I’m on day 1 of strict Paleo tomorrow.  I am super stoked to watch my muscles and energy perk up once again.

Don’t Tell Him I Said That

There are throngs of people at Granville Island, cascades of tourists in expensive sunglasses and inappropriate heels.  There are pregnant Mamas pushing strollers and next generation hippies with deadlocked beards and guitars and so many people with stories, sifting through pomegranates and macaroons and handmade feather jewelry.

Nolan is 8, all limbs and perpetual questions and he has just endeavored to conduct a jump with his scooter over a mossy crack in the sidewalk.

“Mom, look,” he says just as Jude lets out a shriek from the stroller and I watch as his scooter flies into the air in slow mo and conducts a sickening, unstoppable journey on to the road beside us. 

A car packed with Asian tourists grinds to a halt and the driver looks, bewildered, out the window, confused by the crunch.

“Nolan!” I shout and he says, “Sorry Mom, sorrysorrysorry” at the same time.  My heart leaps into my uvula as it has for the millionth time since becoming a Mom, and I blow muted apologies to the Hyundai driver and cross the street with the scooter tucked firmly under my arm.

Corey pushes Jude ahead, Nolan walks slowly, stunned, and I hand him his scooter and tell him “No more jumps.”

Someone taps my shoulder from behind and I jump, guiltily suspecting that a tourist from a well-behaved country is going to give me shit for the scooter incident, or perhaps for the fact that my toddler is screaming bloody murder from his stroller for no apparent reason.

“You got a good one there.”

She’s not admonishing me, this tiny lady in the paisley purple blouse. 

I look at her and look at my family, wandering ahead.

She’s in her 80’s for sure, possibly late 80’s, with paper-fine skin and brown-splotched veins on hands that remind me of eagle talons.  She’s got snapping browngreen eyes and I lean into her a bit, because she wants to tell me something.

“You got a good one there, your man,” she repeats. “He’s a very handsome man.”

“Oh,” I say, stunned that I’m not being admonished for my unwieldy sons, “Thank you.”

I stand there a minute, not sure how to gracefully depart, and kind of wanting to know what else she has to say. I wonder if she will tell me that my boys will one day run an oyster bar, or that I have strange knees.  I don’t get stopped by 86 year old women very often.

“He’s a nice looking man,” she repeated.

“Thank you,” I repeated.  Not sure if that’s an appropriate response.

“Don’t tell him I said that,” she said.

“I won’t.” I say.

And then I amble up to my family,  and whisper in my husband’s ear.

 

Kitchen Cutout

My desk sits facing the window- hole in the kitchen wall, an inexplicable 70’s feature, of which there are many in this house.

During my limited down time from my workday, I imagine a bedraggled old time housewife with a crimson-lipsticked cigarette ashing over the salad.  She’s yelling at her husband through that hole, out into the living room, Al! dinner (a casserole, I’m pretty sure) will be ready in five minutes.  5 minutes!  So finish that newspaper and get into this kitchen and enjoy your dinner.

I work from home, and have for seven years now, and my life is a strange blend of yoga pants and really important client calls, of business travel and bellowing down the street at our belligerent toddler, who is almost always totally disobeying our seriously saintly Nanny.  I feel like I’m part business woman, part Chief Executive Officer of the Household Vacuum (except I don’t want that position, dammit), part fitness enthusiast and part time Mama, with very little time to devote to any one of those things exclusively.  It’s a balancing act, I don’t make the casserole by myself, but I am beginning to believe that a successful career and a happy family really are possible.  As long as you get up at 5am, go to bed after midnight, and work out viciously to keep the stress devils at bay.   It has nothing to do with luck.  Imagination helps, breaking up the snippets of frenetic daily demands with a little bit of dreaminess.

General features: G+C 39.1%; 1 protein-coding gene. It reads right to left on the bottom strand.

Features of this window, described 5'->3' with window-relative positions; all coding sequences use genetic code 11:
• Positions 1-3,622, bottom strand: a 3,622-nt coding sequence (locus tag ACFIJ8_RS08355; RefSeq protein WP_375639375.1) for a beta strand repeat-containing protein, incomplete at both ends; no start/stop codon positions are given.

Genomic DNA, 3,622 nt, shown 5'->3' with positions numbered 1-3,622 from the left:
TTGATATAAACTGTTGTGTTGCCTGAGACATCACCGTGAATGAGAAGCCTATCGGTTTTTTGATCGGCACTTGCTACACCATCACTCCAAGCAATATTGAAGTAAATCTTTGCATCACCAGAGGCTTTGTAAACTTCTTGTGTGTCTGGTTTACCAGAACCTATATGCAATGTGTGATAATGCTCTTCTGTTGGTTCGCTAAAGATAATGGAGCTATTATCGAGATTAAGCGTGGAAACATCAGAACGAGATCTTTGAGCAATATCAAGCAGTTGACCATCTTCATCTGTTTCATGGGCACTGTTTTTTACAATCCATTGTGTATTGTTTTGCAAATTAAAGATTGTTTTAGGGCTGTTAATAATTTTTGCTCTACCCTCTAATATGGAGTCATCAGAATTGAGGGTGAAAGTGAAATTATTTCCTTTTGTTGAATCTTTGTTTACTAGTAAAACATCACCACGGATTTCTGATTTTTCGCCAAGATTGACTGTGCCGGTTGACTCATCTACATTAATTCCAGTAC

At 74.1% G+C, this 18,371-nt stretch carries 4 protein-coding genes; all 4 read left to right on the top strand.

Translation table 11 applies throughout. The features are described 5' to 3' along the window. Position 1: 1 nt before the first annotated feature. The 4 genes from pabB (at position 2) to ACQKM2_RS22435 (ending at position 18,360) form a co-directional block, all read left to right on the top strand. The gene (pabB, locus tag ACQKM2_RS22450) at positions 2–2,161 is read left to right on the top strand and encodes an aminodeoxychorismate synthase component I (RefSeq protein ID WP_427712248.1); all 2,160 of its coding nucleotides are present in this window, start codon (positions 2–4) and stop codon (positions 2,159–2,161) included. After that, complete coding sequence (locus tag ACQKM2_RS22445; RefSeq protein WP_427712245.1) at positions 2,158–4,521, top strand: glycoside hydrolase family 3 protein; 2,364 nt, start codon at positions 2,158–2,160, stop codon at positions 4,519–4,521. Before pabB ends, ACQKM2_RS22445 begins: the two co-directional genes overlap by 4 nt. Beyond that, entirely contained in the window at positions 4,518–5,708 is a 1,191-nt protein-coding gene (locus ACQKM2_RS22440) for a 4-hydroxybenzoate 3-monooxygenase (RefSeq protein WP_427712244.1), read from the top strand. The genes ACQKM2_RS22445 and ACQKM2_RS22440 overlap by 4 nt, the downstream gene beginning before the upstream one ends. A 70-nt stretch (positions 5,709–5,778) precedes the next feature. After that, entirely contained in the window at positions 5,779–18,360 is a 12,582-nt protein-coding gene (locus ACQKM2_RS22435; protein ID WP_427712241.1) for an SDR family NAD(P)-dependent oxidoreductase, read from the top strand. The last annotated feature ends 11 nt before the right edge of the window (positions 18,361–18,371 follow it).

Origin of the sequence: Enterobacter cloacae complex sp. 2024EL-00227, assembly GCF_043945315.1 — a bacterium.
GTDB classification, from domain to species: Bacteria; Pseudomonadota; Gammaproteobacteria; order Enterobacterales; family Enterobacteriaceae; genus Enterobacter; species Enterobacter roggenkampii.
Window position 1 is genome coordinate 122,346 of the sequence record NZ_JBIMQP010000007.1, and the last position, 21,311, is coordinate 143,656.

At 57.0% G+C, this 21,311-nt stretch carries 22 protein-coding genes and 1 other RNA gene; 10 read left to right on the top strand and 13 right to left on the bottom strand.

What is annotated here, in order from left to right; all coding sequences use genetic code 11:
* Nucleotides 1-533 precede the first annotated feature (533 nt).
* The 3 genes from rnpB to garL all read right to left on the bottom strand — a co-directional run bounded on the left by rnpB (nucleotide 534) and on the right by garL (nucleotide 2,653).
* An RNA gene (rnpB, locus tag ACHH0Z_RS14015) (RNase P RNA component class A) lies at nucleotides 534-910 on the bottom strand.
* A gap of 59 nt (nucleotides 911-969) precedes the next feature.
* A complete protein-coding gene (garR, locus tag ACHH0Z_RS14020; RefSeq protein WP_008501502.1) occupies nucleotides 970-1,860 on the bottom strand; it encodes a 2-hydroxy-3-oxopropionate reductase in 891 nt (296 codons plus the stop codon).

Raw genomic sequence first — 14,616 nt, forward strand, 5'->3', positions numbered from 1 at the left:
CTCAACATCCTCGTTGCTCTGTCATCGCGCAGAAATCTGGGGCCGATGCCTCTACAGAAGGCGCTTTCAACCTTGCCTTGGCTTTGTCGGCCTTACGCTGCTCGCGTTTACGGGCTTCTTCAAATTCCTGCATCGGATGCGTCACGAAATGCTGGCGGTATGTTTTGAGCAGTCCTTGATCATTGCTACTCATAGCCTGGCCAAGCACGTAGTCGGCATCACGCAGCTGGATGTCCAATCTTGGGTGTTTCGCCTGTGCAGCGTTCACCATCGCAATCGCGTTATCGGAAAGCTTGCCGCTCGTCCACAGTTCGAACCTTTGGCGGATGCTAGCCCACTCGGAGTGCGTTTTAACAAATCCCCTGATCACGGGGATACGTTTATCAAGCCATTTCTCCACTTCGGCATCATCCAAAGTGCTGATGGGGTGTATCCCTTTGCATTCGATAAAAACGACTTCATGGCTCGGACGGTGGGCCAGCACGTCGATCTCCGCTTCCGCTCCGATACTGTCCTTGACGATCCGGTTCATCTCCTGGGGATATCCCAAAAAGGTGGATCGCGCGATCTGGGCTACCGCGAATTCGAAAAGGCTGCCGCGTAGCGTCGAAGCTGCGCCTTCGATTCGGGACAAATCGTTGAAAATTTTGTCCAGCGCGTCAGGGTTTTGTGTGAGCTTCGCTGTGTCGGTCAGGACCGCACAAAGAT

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I imagine my tall boy as an extreme adventurer, leading terrain tours over wilderness and inspiring people to follow their joy with no fears.  I imagine my running, determined toddler as a politician with a furrowed brow and a compelling vision, urging thousands to digest and pursue his vision along with him.

I imagine 10 years from now:  watching them both through the cutout window in the kitchen, laughing over a pickle and cheese plate, Nolan teasing Jude about the bedraggled dog he once dragged everywhere.   I imagine their happiness and Nolan’s quiet kindness and Jude’s dogged determination and I hope that imagination can sometimes foster truth.

Late Summer, 5:38 PM

We sit side by side on the sidewalk, matching gangly limbs outstretched and glinting with burnished summer hair.  I’m showing you the Internet snake who’s terrifying the internet: he  knocks on the door and ladles nightmares to millions.

We squint through the late summer sun rays beaming on to my phone.  He’s  terrifyingly hotdog shaped, this snake, and hideously large and I watch you watching: you have white flecks in your eyes that are the exact colour of a robins egg. You look a bit like me, but more like someone else.

The door to the Jeep is open, wafting lost food fumes and allowing small glimpses of your brother’s damp curls in his car seat, the sleep-flush of his pink cheeks.  If we wake him he’ll play the part of a crotchety 76 year old mental patient and so we sit quietly on the sidewalk and wait.

There’s a breeze and a man in an orange vest spraying down the new parking lot next to us.  There’s sun beating down on my head and a varicose vein in my leg that’s brand new.  You have dirt on your toes and I smell like sweat and we hang our heads to shade the iPhone, to watch the snake.

“The spider down my shirt was orange,” you say, “He just went down there when you were working out.” I look at you wide-eyed.

“I don’t know what would be scarier to have down your shirt,”I say,”A spider or a giant large snake.”

“Mom.” It’s already there, that slight air of mocking disdain in your voice,”A snake can’t get down your shirt very easily.”

A white truck pulls up in view to the left and I stand up and brush off the pebbles that have nestled into the flesh under my shorts.

“He’s here,” you say.

“He is,” I say, “Can I have a hug and a kiss?”

You reach up and I bend down and I smell salon shampoo and little boy grit and you bound over to the truck, all brawny skin and hope and late summer joy.  I watch your head in the passenger seat, still small, until you round the corner, outside the parking lot, to your other life.